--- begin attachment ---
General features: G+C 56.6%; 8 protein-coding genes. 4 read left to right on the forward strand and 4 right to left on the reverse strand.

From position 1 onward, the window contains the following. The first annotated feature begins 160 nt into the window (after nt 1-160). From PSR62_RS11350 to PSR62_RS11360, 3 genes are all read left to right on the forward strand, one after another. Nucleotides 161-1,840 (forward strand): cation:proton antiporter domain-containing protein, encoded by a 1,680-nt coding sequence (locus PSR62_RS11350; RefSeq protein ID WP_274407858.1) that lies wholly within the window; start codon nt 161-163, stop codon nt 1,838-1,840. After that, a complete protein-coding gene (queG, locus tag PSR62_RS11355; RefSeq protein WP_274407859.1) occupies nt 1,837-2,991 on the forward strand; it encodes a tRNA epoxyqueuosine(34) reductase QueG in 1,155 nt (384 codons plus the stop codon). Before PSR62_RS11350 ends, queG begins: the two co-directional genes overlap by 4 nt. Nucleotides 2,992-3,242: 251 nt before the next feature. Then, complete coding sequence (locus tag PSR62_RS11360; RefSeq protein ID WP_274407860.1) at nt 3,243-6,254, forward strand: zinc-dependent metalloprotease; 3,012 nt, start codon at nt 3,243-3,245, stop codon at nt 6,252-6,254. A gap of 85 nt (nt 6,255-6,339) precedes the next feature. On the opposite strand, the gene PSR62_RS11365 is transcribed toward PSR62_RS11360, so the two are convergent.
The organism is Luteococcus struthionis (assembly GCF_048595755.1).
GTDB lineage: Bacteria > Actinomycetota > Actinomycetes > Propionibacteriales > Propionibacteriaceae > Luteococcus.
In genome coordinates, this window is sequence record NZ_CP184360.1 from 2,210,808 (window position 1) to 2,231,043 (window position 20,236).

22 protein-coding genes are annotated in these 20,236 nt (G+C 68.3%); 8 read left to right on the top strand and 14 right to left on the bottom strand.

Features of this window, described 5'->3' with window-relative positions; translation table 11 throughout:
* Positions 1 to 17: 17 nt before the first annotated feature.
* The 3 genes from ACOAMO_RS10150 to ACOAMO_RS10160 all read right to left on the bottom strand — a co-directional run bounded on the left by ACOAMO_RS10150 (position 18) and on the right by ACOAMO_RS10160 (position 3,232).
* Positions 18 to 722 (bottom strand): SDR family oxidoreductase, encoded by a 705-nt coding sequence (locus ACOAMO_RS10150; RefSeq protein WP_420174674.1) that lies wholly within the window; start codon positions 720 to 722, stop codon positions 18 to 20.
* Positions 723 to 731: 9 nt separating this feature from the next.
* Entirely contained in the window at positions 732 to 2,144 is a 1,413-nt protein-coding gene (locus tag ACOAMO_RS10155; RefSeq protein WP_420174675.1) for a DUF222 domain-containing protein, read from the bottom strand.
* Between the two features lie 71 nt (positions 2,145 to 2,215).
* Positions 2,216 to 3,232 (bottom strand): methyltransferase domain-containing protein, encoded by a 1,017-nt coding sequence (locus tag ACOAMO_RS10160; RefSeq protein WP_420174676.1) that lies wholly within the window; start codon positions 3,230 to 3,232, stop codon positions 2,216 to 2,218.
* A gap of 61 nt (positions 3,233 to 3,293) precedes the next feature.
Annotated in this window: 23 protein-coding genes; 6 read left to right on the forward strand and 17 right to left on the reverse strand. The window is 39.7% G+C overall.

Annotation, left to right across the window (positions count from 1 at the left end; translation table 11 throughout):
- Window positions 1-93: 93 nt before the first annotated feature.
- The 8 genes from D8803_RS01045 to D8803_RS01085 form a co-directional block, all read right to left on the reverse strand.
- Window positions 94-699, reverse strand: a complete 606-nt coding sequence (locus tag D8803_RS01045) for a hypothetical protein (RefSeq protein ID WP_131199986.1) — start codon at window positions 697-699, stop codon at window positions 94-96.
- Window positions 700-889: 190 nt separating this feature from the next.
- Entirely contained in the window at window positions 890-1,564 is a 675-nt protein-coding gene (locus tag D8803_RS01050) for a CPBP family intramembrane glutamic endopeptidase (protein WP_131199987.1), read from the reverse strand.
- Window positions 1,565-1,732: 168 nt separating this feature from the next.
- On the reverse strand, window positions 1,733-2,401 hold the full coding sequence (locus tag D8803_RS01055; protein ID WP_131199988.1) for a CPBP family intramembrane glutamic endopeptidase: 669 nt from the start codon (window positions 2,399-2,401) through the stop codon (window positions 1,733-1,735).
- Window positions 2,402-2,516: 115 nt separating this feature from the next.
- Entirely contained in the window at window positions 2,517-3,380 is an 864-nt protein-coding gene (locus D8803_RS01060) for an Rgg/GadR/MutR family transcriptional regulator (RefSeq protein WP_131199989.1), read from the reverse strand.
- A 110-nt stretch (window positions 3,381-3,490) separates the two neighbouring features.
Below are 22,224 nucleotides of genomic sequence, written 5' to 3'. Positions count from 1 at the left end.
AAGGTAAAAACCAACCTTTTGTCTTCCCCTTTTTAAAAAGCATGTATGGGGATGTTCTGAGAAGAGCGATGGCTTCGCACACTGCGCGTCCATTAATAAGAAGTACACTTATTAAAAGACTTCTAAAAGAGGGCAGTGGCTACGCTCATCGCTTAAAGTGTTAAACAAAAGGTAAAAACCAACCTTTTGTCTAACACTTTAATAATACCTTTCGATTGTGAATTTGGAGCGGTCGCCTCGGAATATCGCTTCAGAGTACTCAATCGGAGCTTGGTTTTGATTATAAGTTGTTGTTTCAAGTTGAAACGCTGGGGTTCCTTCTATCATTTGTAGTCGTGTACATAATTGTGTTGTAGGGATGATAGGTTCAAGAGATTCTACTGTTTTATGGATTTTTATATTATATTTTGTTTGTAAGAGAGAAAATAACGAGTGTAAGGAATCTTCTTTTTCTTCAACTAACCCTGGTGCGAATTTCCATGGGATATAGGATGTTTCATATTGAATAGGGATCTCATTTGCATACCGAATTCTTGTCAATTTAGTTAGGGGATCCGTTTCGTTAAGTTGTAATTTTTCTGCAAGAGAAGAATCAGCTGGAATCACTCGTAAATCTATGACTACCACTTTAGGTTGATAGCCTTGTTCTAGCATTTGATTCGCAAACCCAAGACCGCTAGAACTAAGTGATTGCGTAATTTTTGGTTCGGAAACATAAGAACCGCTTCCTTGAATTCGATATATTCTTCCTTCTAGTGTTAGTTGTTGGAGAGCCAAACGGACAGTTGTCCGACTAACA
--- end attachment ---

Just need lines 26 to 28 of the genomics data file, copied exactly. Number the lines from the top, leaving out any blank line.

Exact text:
- Entirely contained in the window at window positions 2,517-3,380 is an 864-nt protein-coding gene (locus D8803_RS01060) for an Rgg/GadR/MutR family transcriptional regulator (RefSeq protein WP_131199989.1), read from the reverse strand.
- A 110-nt stretch (window positions 3,381-3,490) separates the two neighbouring features.
Below are 22,224 nucleotides of genomic sequence, written 5' to 3'. Positions count from 1 at the left end.